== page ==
Where Now for Scottish Labour?

By John McAllion

The SNP’s crushing electoral victory has changed Britain’s political union for ever. Whatever else now happens, the constitutional and political status quo is no longer an option. The Scottish Parliament’s powers will change. Scotland’s political parties will change. The relationship between Scotland and the rest of the UK will change. We are already living in what Alasdair Gray described as the early days of a better nation.

Yet the changes set to sweep across Scotland will not be welcomed everywhere. In particular, they will not be welcomed by what remains of the now traumatised leadership of the Scottish Labour Party. A Labour Government may have brought Scotland’s Parliament into existence, but the Labour Party itself has never been fully at ease with the devolution of political power away from its spiritual home in the Palace of Westminster. Labour’s devolution project simply never conceived of the possibility of an SNP majority in Scotland’s parliament.

When, after the 1987 general election, the Campaign for a Scottish Assembly produced its report “A Claim of Right for Scotland” calling for the setting up of a Constitutional Convention it was initially given the cold shoulder by Labour’s Scottish parliamentarians. As a Labour backbencher at that time, I put down an early day motion welcoming the report’s publication but struggled to get more than a handful of my colleagues to support me in signing it.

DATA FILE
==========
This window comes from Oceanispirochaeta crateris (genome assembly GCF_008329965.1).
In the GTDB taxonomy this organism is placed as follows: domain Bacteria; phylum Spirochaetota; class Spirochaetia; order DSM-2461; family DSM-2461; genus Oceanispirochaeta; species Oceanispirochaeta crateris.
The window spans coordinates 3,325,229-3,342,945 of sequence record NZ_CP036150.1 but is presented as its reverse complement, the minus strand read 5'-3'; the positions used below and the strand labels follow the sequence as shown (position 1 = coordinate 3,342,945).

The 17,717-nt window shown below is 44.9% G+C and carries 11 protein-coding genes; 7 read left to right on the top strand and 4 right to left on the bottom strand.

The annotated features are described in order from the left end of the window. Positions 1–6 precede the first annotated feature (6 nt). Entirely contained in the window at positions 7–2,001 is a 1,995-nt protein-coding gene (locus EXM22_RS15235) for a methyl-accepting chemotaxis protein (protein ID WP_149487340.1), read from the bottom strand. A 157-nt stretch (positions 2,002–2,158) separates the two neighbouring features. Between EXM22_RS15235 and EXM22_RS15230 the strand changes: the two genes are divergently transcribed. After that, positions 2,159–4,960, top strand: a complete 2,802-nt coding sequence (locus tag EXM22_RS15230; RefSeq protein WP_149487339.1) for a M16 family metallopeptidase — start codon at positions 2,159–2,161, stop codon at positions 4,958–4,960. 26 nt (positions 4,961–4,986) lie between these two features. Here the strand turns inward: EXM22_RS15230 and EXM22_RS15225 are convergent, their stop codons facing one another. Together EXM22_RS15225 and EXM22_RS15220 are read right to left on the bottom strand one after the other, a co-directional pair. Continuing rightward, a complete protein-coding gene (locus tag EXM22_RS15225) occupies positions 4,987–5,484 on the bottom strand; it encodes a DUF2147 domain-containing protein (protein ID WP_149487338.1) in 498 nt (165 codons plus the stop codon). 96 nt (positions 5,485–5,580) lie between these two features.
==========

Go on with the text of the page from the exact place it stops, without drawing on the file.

Despite having for the third election in a row seen their majority control of Scottish seats cancelled out by huge Tory majorities in England, most Scottish Labour MPs back then had no interest in resurrecting Scotland’s national question. This was not long after the SNP had branded Scotland’s Labour MPs as the “feeble fifty” and sent each MP a white feather in the post. Any initiative that smacked of nationalism was always likely to receive short shrift from most of them.

What changed their minds was the Glasgow Govan by-election in November 1988. Jim Sillars’ stunning victory for the SNP with a 33% swing in one of Labour’s safest heartland seats shocked Labour’s Scottish hierarchy. Having lost 3 elections in a row, Labour in Scotland now found itself facing a new and more radical working class political alternative on its own doorstep. Something had to be done and quickly.